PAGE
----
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You would have to be crazy to pick Lakers now

T.J. SIMERS

One columnist agrees with Kobe Bryant, who says, 'I might be sick in the head or crazy, but I still think we're going to win the series.'

May 06, 2011|T.J. Simers
  • Lakers Coach Phil Jackson communicates with his players on the court after a basket by the Mavericks in the fourth quarter of Game 3 on Friday night in Dallas.
Lakers Coach Phil Jackson communicates with his players on the court after… (Wally Skalij / Los Angeles…)

From Dallas

So the Lakers won't win the series in six games.

Didn't think so — I have them doing it in seven.

This just makes it that much more exciting, that much more historic if not unbelievable once the Lakers win four in a row to eliminate the Mavericks.

"I might be sick in the head or crazy," Kobe Bryant said, "but I still think we're going to win the series."

Wait until he hears we think alike.

The Lakers win Sunday, return home to win and let's see what everyone is saying going into Game 6.

I believe— in some ways because no one else probably will. Hey, I still believe Jonathan Broxton will get someone out before the season ends.

"We're a much better team than that," Coach Phil Jackson yelled during a timeout. And while he was referring to the Lakers failure to defend the Mavericks' three-point shooting, isn't it really a commentary on the Lakers entire season?

Sooner or later, and it's probably a good idea to make it sooner, the Lakers are going to have to flip the switch and just refuse to turn it off.

It's going to take a NBA miracle now, the ideal final chapter to the book Jackson is planning to write, or who buys it? So you know Phil is still motivated.

As it is, what a way to go, 11 championship rings only to be swept aside while taking a final bow. It can't really end like this, can it?

Any other team probably rolls over and plays dead Sunday. But as unpredictable as the Lakers have been this season, I can't imagine the two-time defending champs just calling it quits.

Kobe has done it before — Phoenix comes to mind — but he doesn't have as many throwaway games remaining in his career as he once did.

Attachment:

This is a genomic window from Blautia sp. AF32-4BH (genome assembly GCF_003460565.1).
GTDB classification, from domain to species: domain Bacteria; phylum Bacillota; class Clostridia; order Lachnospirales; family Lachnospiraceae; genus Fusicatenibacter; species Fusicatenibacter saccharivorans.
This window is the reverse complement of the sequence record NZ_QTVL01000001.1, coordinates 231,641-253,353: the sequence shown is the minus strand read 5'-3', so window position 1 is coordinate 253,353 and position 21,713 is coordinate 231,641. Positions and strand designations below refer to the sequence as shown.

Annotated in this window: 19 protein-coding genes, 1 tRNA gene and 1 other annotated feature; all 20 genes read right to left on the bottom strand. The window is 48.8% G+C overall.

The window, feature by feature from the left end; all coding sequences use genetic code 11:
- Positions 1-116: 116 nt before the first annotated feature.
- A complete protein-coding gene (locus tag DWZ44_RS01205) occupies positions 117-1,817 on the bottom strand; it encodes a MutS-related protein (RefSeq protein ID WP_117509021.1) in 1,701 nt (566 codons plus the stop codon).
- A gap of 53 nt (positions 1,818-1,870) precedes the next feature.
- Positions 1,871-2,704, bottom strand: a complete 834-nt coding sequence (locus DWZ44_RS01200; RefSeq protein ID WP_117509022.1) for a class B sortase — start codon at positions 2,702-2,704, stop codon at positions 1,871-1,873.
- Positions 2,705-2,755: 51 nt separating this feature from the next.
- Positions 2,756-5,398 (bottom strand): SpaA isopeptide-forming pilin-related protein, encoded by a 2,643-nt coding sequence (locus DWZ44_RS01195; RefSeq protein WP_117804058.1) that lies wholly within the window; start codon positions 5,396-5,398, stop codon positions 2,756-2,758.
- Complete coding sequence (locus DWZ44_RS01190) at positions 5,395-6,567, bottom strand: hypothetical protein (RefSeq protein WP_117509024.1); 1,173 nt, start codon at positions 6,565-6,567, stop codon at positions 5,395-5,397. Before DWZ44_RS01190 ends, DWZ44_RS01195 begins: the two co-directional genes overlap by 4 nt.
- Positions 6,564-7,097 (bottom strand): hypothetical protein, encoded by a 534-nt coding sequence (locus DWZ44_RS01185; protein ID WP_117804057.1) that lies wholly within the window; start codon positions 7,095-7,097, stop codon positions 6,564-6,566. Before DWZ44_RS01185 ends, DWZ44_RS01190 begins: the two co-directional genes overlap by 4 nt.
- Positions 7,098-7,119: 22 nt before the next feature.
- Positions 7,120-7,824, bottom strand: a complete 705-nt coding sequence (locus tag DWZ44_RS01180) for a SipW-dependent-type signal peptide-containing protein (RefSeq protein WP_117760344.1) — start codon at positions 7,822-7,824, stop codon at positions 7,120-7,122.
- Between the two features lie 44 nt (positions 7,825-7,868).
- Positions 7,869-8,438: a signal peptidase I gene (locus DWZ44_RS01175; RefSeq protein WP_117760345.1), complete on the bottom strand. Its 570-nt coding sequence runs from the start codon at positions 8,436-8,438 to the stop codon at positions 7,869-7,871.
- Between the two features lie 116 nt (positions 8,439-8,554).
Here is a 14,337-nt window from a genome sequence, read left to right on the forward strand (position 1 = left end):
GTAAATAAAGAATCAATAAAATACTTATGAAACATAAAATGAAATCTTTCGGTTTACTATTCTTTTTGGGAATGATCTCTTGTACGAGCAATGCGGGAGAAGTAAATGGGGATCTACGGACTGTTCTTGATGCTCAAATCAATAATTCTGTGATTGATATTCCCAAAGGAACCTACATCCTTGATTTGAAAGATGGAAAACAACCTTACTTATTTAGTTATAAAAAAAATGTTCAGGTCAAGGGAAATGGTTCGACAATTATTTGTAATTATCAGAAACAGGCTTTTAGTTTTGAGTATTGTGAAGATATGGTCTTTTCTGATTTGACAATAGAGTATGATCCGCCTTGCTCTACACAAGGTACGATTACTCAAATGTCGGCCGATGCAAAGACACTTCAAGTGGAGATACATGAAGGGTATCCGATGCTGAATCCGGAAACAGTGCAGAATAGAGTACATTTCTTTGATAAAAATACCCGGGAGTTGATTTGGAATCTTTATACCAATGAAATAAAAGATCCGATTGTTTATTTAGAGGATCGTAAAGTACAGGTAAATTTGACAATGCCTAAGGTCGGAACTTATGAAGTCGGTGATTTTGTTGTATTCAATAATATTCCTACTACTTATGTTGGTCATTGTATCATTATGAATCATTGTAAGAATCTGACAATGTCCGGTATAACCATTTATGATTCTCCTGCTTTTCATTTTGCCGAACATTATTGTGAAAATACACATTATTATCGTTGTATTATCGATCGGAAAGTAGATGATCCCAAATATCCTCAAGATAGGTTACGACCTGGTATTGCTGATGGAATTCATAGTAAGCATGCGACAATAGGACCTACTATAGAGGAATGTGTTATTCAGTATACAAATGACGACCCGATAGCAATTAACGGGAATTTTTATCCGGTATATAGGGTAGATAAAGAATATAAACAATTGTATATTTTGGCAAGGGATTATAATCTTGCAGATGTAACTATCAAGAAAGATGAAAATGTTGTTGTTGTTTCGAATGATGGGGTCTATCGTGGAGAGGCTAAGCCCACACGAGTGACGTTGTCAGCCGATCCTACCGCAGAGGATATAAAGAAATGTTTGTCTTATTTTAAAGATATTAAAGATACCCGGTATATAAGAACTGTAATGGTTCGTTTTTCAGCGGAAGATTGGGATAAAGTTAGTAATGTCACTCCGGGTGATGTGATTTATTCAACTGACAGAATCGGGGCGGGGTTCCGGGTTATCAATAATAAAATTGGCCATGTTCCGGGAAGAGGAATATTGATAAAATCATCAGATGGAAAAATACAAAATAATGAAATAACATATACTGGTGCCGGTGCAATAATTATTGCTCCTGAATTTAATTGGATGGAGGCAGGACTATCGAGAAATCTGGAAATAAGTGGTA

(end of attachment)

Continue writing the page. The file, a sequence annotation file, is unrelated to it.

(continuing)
"We still believe we're going to win the next game," Jackson said. "We played too well to lose, is what I said to the team after the game."

The Lakers didn't finish off Dallas in Game 1, uncharacteristic for a team with enough true grit to win back-to-back titles.

"It's how we're playing; it's how the games are ending," said Lamar Odom, his shot off target with a minute to play, every miss at that point a game-changer.

The Lakers didn't finish off Dallas in Game 3, with everyone now taking it for granted the Lakers are finished.

"I'm upset because we let two games get away," Bryant said. "But I'm not discouraged at all."

The next two days, of course, will be dedicated to pounding Pau Gasol. Jackson got the first punch in during Game 3.

That's as animated as anyone has probably seen Jackson in his Los Angeles coaching career, the Zen Master going Bobby Knight on Gasol. What's the next step, wringing the scrawny guy's neck? Anyone have a problem with that?

These aren't the same Lakers who played so well in the playoffs in recent memory because Gasol hasn't been the same player. In so many words, Jackson said he grew weary of Gasol, the crybaby, prompting the punch to Gasol's chest.

Amazingly enough, Gasol did not fall down.

"I always like to see the response from players, how they respond to situations and criticism," Jackson said before the game, and no one has been criticized more than Gasol in this series.

And now we know how Gasol reacts to criticism. It's time maybe to remind him he's a great player capable of doing great things and he won't get that chance until after the NBA strike if he doesn't show up Sunday.

Otherwise it will be time to go play some golf in Lake Tahoe. It's really up to the Lakers, a win-win situation if you ask me, a thrilling, historic finish in seven games, or time to tee it up.

THE KENTUCKY Derby is today, so I tracked down Mr. B, a.k.a. Bob Baedeker, who is the very best in the business when it comes to identifying winning horses.

He's no longer on TV talking racing, the emphasis now on entertainment because the sport is dying every other day of the year other than today.

Baedeker has gone into partnership with Don Palmer, the two of them running Live Your Dream Stables. They have won three of the four races won by Salty Sarah, the only horse now in their barn.

The horse is trained by Bob Baffert, who won the Kentucky Oaks on Friday. Baffert did Baedeker a favor in return for the help Baedeker provided Baffert when he was getting started.

"I've gone 40 years not letting emotions get involved in making my selections," Baedeker said, "but because of Bobby's unbelievable loyalty, I'm going with his horse in the Derby."

So Baedeker is picking Midnight Interlude to win the big race, with Soldat, Nehro and Mucho Macho Man finishing close

behind.

I have no such loyalty toward Baffert, so I'm taking Soldat, Brilliant Speed, Nehro and Archarcharch.

When I mentioned my picks to one of the top trainers locally, Doug O'Neill, he scoffed and said he has Mucho Macho Man, Twice The Appeal, Dialed In and Stay Thirsty.

"If one of mine finishes best, you have to write something good about horse racing" O'Neill said, as tough a task as I can imagine.

And if one of my horses finishes best, O'Neill has to name a horse in my honor.

"Deal," O'Neill said in setting the stage for Page 2's debut somewhere down the road.

t.j.simers@latimes.com

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